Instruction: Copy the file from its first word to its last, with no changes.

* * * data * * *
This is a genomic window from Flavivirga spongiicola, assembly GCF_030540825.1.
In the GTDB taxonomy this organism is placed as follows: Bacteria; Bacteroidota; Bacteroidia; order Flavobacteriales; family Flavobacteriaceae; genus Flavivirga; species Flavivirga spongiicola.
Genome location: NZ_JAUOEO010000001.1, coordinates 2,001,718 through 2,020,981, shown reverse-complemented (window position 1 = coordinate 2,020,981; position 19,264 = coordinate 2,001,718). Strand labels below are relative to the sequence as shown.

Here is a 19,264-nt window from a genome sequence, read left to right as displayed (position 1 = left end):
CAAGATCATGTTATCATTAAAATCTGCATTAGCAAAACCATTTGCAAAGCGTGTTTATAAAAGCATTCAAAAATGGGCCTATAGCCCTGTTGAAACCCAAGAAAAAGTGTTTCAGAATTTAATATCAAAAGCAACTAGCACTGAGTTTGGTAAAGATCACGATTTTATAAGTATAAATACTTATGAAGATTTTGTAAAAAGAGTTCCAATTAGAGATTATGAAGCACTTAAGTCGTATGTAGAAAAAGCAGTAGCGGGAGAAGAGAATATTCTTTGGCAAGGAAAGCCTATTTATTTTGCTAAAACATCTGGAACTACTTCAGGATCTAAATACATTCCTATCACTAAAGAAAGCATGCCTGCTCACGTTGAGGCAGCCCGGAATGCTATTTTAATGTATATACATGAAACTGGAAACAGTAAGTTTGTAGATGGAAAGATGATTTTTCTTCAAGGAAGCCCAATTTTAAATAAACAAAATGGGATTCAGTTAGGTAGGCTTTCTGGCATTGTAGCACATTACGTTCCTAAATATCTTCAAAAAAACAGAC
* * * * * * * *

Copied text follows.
This is a genomic window from Flavivirga spongiicola, assembly GCF_030540825.1.
In the GTDB taxonomy this organism is placed as follows: Bacteria; Bacteroidota; Bacteroidia; order Flavobacteriales; family Flavobacteriaceae; genus Flavivirga; species Flavivirga spongiicola.
Genome location: NZ_JAUOEO010000001.1, coordinates 2,001,718 through 2,020,981, shown reverse-complemented (window position 1 = coordinate 2,020,981; position 19,264 = coordinate 2,001,718). Strand labels below are relative to the sequence as shown.

Here is a 19,264-nt window from a genome sequence, read left to right as displayed (position 1 = left end):
CAAGATCATGTTATCATTAAAATCTGCATTAGCAAAACCATTTGCAAAGCGTGTTTATAAAAGCATTCAAAAATGGGCCTATAGCCCTGTTGAAACCCAAGAAAAAGTGTTTCAGAATTTAATATCAAAAGCAACTAGCACTGAGTTTGGTAAAGATCACGATTTTATAAGTATAAATACTTATGAAGATTTTGTAAAAAGAGTTCCAATTAGAGATTATGAAGCACTTAAGTCGTATGTAGAAAAAGCAGTAGCGGGAGAAGAGAATATTCTTTGGCAAGGAAAGCCTATTTATTTTGCTAAAACATCTGGAACTACTTCAGGATCTAAATACATTCCTATCACTAAAGAAAGCATGCCTGCTCACGTTGAGGCAGCCCGGAATGCTATTTTAATGTATATACATGAAACTGGAAACAGTAAGTTTGTAGATGGAAAGATGATTTTTCTTCAAGGAAGCCCAATTTTAAATAAACAAAATGGGATTCAGTTAGGTAGGCTTTCTGGCATTGTAGCACATTACGTTCCTAAATATCTTCAAAAAAACAGAC